The Modern Antiquarian. Stone Circles, Ancient Sites, Neolithic Monuments, Ancient Monuments, Prehistoric Sites, Megalithic MysteriesThe Modern Antiquarian


Stone Circle


Visited May 26, 2013

With the exception of the magnificent Na Clachan Bhreige, stone circles on the Isle of Skye don't reveal themselves at all easily. This one, at Boreraig, requires an initial three mile walk-in over an admittedly good path, starting from Kilchrist Churchyard on the Broadford-Torrin road. Boreraig was once a thriving community, but was destroyed during the Clearances: only the roofless ruins of homesteads remain.

Looking uphill from the shore at Boreraig, a number of stone dykes can be seen dropping down towards the coast, a standing stone prominent in the foreground. Boreraig Stone Circle lies less than 100 metres uphill from this stone, between the two farthest east (i.e. right hand) dykes, and slightly nearer the left hand one.

But you may well have a lengthy search to locate it because the circle is well hidden. None of the stones remains standing and several are completely concealed under thick coatings of moss and lichen. Indeed, it was only by persistent prodding with a walking pole that I realised that some of what appeared to be mossy mounds were, in fact, large prostrate stones.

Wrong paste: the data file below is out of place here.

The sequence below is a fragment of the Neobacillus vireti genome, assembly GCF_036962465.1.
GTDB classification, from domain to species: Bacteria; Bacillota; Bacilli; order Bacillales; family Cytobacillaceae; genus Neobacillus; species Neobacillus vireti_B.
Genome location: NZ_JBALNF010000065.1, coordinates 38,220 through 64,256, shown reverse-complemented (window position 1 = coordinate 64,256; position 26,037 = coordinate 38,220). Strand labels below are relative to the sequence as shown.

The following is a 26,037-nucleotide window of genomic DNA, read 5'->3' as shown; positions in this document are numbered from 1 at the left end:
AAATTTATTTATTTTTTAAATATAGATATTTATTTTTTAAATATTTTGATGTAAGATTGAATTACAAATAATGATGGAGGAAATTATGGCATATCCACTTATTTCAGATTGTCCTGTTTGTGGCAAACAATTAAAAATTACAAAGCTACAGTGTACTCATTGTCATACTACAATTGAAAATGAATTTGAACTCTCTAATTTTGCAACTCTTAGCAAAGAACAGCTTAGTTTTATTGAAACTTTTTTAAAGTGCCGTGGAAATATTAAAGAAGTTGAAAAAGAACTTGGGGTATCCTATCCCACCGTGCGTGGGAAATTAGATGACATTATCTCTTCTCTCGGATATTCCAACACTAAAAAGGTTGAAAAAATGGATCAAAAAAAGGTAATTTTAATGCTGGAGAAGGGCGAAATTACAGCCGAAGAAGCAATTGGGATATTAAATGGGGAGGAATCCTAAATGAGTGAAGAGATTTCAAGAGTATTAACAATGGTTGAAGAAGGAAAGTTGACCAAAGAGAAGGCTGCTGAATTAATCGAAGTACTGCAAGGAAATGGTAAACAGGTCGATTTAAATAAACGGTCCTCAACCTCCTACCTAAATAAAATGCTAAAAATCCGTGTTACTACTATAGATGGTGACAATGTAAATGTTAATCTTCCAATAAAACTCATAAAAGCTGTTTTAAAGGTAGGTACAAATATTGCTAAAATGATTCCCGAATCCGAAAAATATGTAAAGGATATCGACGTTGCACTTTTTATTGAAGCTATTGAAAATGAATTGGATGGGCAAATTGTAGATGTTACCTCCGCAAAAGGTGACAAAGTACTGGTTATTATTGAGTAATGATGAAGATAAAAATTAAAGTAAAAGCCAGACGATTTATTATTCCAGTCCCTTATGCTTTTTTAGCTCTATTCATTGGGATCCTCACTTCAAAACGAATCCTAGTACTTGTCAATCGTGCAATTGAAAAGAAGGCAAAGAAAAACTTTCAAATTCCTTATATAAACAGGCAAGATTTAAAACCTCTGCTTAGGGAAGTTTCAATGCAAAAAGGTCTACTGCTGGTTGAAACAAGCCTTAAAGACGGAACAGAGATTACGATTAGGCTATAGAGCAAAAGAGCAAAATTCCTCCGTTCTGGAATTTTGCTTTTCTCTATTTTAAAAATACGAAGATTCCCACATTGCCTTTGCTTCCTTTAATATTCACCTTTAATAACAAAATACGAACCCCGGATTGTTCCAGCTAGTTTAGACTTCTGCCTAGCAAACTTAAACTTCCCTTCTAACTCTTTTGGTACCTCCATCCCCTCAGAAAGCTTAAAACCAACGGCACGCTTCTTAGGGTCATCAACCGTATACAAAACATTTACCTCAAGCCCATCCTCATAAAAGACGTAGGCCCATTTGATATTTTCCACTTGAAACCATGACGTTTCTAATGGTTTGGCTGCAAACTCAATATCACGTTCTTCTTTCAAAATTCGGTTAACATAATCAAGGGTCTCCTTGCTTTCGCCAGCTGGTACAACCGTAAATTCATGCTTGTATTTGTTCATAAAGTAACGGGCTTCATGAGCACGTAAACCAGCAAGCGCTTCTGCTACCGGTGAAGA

Boreraig is an eerie place with ruined buildings scattered across the hillside. It is highly atmospheric, and well worth the effort of a visit for the coastal scenery and the nearby Promontory Fort of Dun Boreraig.
LesHamilton Posted by LesHamilton
2nd June 2013ce
Edited 26th September 2013ce

Comments (7)

You have been going to some great places of late Les! I like the sound of this one. thelonious Posted by thelonious
3rd June 2013ce
I recommend it - for the walk, the scenery, and the air of past times that the ruined villages bring. There are a number of subsidiary paths through the glens in the peninsula that also look worth investigating. LesHamilton Posted by LesHamilton
4th June 2013ce
When reading your fieldnotes and others by Gladman, TSC etc, I often think that it's not just the site but the walk to it through the surrounding landscape that is as important. I don't know if someone has wrote one already but a 'Best Megalithic walks in Britain' book is one I'd like to read! thelonious Posted by thelonious
4th June 2013ce
Couldn't agree more thelonious. Without landscape context, it's almost impossible to get a proper sense of any monument in my opinion. Obviously others may disagree that there is any merit in seeing a site other than from up close.

These might be of interest (bit out of your area):
thesweetcheat Posted by thesweetcheat
4th June 2013ce
Thanks for the links TSC. I have not seen these before. The Lakeland one looks good as I'm thinking about that area for September.

(Can I ask what your new icon is?)
thelonious Posted by thelonious
4th June 2013ce

thesweetcheat Posted by thesweetcheat
4th June 2013ce
I'm ashamed to say I know even less about music than I do about stones :-) thelonious Posted by thelonious
4th June 2013ce
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